The figure below shows the functional block diagram of the COSMOS: Weather Station. It makes use of the ESP8266-12E Wemos D1 chip to communicate with the centralized controller. The sensors which are a part of the weather station are connected directly to the ESP8266-12E WiFi chip, as shown in the block diagram.
When the ESP8266 chip receives the sensor values, it relays the information to the centralized controller. Subsequently, the RPi3 checks for the rules set in the '.Rules' file and based on the predefined conditions takes the necessary actions.
Once the relevant information is relayed, this information would be available to the authenticated and authorized users via different web interfaces. The user can also continuously monitor these values; for instance, the temperature and humidity readings directly on his smartphone and take intuitive actions based on the data interpreted. Since the module also integrates a database for persisting the values, there would be an added path in the functional block diagram to make use of that facility.
The COSMOS: Weather Station (CWS) initially boots up and repeatedly tries to connect with the MQTT broker, RPi3, until a successful connection is established. Once the link is confirmed, the RPi3 would publish the initial state of CWS. It would monitor the values relayed by the different sensors either continuously or at regular intervals, depending on the sensor. In the case of the DHT22 sensor, MQ2 sensor, and the BMP180 sensor, the data would be consistently read and relayed every two minutes. The centralized controller would then change the state of the system to "Anomaly Detected," and the corresponding alert messages would be broadcasted to notify the authorized individuals. The system will then monitor if the issue that was raised by the CWS is resolved. If not, the system would re-affirm the problem's presence by prompting the corresponding sensors to resend the values to double-check the occurrence of the detected error. If the issue were resolved, the controller would change the state of the system to "No Anomaly Detected."
DHT22 output is a calibrated digital signal. It utilizes exclusive digital-signal-collecting- technique and humidity sensing technology, assuring its reliability and stability.Its sensing elements is connected with 8-bit single-chip computer. Small size & low consumption & long transmission distance (20m) enable DHT22 to be suited in all kinds of harsh application occasions.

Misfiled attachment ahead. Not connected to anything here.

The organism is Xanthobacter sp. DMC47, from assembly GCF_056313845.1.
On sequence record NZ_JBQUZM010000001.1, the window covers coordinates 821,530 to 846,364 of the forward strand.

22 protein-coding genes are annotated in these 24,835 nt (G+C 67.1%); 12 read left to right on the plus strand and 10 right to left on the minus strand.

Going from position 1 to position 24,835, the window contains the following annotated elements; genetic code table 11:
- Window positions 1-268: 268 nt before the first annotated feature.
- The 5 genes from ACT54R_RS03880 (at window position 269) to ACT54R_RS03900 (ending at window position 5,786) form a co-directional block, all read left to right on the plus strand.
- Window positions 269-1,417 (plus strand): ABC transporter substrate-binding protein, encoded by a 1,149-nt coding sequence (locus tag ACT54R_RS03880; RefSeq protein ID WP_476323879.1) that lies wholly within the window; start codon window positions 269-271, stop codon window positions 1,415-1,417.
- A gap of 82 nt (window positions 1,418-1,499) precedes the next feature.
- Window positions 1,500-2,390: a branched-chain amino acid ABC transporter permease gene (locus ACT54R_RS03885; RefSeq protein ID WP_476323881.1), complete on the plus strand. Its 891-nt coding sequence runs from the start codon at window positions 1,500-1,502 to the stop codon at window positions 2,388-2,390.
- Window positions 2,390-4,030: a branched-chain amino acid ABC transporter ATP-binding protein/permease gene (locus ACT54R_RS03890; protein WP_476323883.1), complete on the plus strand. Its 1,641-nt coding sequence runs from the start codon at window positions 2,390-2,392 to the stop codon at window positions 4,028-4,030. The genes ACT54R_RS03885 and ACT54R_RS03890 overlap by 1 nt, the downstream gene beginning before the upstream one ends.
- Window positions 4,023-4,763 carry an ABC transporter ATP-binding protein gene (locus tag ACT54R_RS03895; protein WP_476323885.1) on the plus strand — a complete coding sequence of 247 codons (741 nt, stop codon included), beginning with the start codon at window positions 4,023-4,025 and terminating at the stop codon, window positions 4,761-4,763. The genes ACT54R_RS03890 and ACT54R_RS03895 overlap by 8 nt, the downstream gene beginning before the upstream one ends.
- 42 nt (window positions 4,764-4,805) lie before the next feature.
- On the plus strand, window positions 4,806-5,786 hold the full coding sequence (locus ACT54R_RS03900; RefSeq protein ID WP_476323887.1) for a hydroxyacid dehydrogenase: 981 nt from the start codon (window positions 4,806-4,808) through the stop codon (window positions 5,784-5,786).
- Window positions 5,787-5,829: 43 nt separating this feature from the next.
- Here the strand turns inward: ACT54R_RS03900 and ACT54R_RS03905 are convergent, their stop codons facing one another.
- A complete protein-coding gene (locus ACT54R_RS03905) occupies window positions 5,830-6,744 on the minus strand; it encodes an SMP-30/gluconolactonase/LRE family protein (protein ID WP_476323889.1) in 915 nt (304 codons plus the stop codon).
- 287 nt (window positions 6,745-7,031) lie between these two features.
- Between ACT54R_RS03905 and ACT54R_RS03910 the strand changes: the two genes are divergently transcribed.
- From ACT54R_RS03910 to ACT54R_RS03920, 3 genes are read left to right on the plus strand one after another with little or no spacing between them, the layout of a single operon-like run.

The BMP180 is a high precision digital pressure sensor with an I2C interface for easy and fast integration with microcontroller. It has ultra-low power, low voltage electronics which are optimized for use in mobile phones, PDAs, GPS Navigation devices and outdoor equipment. It is equipped with piezo-resistive technology for EMC robustness, high accuracy and long term stability.
MQ2 gas-sensor makes use of SnO2, which has lower conductivity in clean air. When different gasses are present in the higher concentration, the conductivity of the sensor increases. This electrical conductivity can be mapped to the output signal of the gas concentration. MQ2 Gas sensor has high sensitivity to LPG, Propane and hydrogen, and also other combustible steam.
The idea to establish a graphical dashboard and a persistent storage database came from the roots of trying to integrate Artificial Intelligence into the project. Though the AI integration itself would be a part of much later improvisation into the project, this phase of setting up the database constructs a baseline environment for the same. This section wouldn’t go into the details of setting up the database, however it is meant to give an overview on what has been accomplished.
InfluxDB is an open platform that allows for easy integration into other open projects. It is a time series, metrics, and analytics database written in Go. This database was chosen for integration into the project since it has no external dependencies, which means that once influxDB is installed on the server or network, no additional management is required. Features like but not limited to HTTP API, Database managed retention policies and built in management interface were key in establishing the need for InfluxDB as the primary persistence mechanism in Cosmos.
Once InfluxDB is installed and configured, a database instance was created, with user privileges defined. It must be noted that for advanced application, InfluxDB can be installed directly onto a separate docker image to ensure application independency.
Grafana is another open source software for time series analytics. With Grafana, Cosmos has gained capabilities for visualization, alerting, notifications and annotations. Like InfluxDB, Grafana can either be installed on the broker, a separate docker image, or separate device but on the same network. Once the Grafana and InfluxDB are connected through modifications in the configuration files, the only step that remains is to connect the Cosmos MQTT broker with the two.